September 27, 1996
Assignment: Mythology Research Project
In The Yoruba and Madagascar myths of creation, the beginning of the world was a formless Chaos which was neither sea nor land. Orisha Nla, also called the Great God, was sent down from the sky to the Chaos by Olorun, the Supreme Being. His obligatory mission was to create solid land and to aid him in the accomplishment of this task, he was given a snail shell, a pigeon, and a five-toed hen. After the earth and land were separated, a chameleon was sent with Orisha Nla to inspect his work and report to the Supreme Being. Olorun was satisfied with the good things reported to him and sent Orisha Nla to finish. He planted trees, Olorun made rain water fall from the sky and grew the seeds into a great forest. The creation of earth took four days and on the fifth Orisha Nla rested from his work.
Orisha fashioned the first people from earth for Olorun, but only the Supreme Being was able to give them life. Orisha Nla hid in his workshop trying to watch him, but a spell of deep sleep was cast onto him so that only Olorun knew the secret. He made the first man and woman and their daughter and her husband. The rest of the human beings descended from the them.
As time passed, the Creator noticed that as humans multiplied and prospered, they gave thanks to Mother Earth but forgot about him. He decided thenceforth to take the souls of half the humans signifying a tribute.
In the myth, Why Men Must Die told by the Zulus of Natal in South Africa, we are told how because of a slow moving tiny animal man-kind suffered and still does of mortality. The first man on earth, also a god, sent the chameleon to give humans the message that they will be like the gods and never die promptly. Because he took too long to travel to mankind and spread the good news, he sent a viper out of annoyance with the message that he changed his mind and they will not live forever.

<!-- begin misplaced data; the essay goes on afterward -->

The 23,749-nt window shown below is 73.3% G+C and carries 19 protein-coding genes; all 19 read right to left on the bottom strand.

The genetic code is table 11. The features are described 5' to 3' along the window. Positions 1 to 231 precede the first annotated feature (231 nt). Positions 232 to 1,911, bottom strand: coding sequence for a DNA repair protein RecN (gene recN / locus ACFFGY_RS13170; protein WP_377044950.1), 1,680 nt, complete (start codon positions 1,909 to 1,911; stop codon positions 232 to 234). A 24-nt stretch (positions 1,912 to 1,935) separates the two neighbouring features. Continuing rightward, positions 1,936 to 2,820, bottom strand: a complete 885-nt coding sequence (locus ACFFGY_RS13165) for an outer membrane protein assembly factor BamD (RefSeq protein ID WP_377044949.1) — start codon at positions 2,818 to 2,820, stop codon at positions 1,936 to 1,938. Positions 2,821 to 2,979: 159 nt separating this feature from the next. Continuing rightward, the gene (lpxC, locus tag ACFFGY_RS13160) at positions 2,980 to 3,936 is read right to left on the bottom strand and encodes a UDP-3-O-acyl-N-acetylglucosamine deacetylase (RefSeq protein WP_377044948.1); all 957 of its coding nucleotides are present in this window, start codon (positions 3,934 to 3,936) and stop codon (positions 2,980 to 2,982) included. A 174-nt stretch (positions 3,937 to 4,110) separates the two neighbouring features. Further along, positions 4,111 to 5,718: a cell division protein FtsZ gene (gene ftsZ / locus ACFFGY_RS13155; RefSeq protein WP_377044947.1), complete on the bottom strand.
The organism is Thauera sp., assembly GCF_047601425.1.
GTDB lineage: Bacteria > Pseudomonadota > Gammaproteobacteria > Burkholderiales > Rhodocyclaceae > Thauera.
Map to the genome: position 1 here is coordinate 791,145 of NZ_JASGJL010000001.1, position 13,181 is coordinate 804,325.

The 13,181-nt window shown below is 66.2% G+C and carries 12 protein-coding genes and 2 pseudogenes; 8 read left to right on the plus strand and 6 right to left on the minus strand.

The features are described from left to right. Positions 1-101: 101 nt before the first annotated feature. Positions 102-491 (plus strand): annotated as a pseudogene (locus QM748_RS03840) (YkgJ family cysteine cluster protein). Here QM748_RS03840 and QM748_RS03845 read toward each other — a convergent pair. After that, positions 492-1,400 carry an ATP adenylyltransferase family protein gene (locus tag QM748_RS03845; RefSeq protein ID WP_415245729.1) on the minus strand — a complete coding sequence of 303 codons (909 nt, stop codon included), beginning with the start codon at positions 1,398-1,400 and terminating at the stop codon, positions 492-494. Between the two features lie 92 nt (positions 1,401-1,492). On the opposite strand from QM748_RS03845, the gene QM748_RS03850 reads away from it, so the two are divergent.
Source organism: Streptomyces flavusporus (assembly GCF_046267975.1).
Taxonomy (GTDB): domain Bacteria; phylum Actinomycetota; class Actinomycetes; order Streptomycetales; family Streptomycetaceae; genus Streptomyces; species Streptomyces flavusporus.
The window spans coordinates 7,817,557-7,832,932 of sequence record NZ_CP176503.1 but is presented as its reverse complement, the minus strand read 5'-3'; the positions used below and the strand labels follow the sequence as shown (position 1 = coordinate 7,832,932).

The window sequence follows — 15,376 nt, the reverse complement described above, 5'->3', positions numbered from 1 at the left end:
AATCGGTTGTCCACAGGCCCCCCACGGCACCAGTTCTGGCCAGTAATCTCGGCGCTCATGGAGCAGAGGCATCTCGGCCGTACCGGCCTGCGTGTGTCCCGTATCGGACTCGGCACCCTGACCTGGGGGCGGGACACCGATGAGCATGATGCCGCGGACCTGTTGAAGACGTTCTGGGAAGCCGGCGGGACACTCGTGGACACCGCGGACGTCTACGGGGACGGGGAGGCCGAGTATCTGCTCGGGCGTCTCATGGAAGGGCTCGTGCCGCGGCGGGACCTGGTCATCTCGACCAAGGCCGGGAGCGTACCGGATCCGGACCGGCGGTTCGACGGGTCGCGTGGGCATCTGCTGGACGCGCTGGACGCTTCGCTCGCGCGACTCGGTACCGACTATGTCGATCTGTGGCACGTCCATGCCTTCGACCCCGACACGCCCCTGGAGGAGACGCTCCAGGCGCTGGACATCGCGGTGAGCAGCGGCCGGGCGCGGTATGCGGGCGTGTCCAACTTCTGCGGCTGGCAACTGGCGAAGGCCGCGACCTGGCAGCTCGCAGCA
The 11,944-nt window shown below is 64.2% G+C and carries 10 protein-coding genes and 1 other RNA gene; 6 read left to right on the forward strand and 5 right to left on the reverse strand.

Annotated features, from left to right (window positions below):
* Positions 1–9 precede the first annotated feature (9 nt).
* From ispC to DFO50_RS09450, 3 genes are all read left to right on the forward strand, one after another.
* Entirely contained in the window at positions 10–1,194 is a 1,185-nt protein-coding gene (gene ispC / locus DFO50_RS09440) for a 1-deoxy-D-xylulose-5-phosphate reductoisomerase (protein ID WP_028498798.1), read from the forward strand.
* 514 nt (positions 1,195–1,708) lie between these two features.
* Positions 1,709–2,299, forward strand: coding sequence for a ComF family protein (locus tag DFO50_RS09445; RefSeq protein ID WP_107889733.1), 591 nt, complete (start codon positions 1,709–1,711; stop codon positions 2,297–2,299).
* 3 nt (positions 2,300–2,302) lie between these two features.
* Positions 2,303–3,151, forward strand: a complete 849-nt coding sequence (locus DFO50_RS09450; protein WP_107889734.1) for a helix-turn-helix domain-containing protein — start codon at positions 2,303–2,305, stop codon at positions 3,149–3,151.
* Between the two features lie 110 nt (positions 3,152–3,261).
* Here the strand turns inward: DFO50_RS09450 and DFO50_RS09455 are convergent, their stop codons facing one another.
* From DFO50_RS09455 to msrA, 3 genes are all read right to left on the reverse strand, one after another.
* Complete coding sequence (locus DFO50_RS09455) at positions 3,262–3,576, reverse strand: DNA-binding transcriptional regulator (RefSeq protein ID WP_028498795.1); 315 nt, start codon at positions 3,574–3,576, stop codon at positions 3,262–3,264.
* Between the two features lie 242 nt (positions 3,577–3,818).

In the Egyptian creation story my group has studied, everything descends from Nu, the sea. His son Ra, becomes the Creator and makes a god for everything in our world: Shu, the wind god, his consort Tefnut, The Spitter, brought rain, Seb, the earth god, Nut, goddess of the firmament, who were the parents of Osiris and his consort Isis, and Set and his consort Nepthys.
The story also tells about sins that people had since their earliest existence, such as desire, impatience, deception and lying. Isis, who is greedy for power, goes as far as poisoning the Creator, in order to obtain his secret and sacred name, which is the symbol and holder of the Creators powers. A short legendary history of some customs (such as those of the New Years celebration) is given. By reading these stories, one can see some of the similarities present between the myths of Christianity (mainly Roman and Greek) and those of Africa, such as the story of the creation, the deceiving of the God, his anger with the people and the punishment he gave them in order to teach them a lesson and his forgiveness, etc.
Death is first introduced in the form of punishment, which Ra is giving the people, with the help of Hathor, who is doing the actual slaying. Ra also divided the world between two of his gods: Osiris, who will rule the dead, and Horus, who will rule on the island of the fiery flames. Once people die, they enter Osiris kingdom, where they are divided between those who can stay and those who will be taken by the serpents, dragging them away, while they utter loud and piercing cries of grief and agony, to be tortured and devoured; lo!
Bierlein, J. F. Parallel Myths. New York: Random House Inc., 1994
Clifford, Eth. The Magnificent Myths of Men. New York: Globe Book Co., 1972
Ions, Veronica. Egyptioan Mythology. New York: Peter Bedrick Books, 1968
Mackenzie, Donald A. Egyptiona Myths and Legends. New York: Crown Publishers Inc., 1978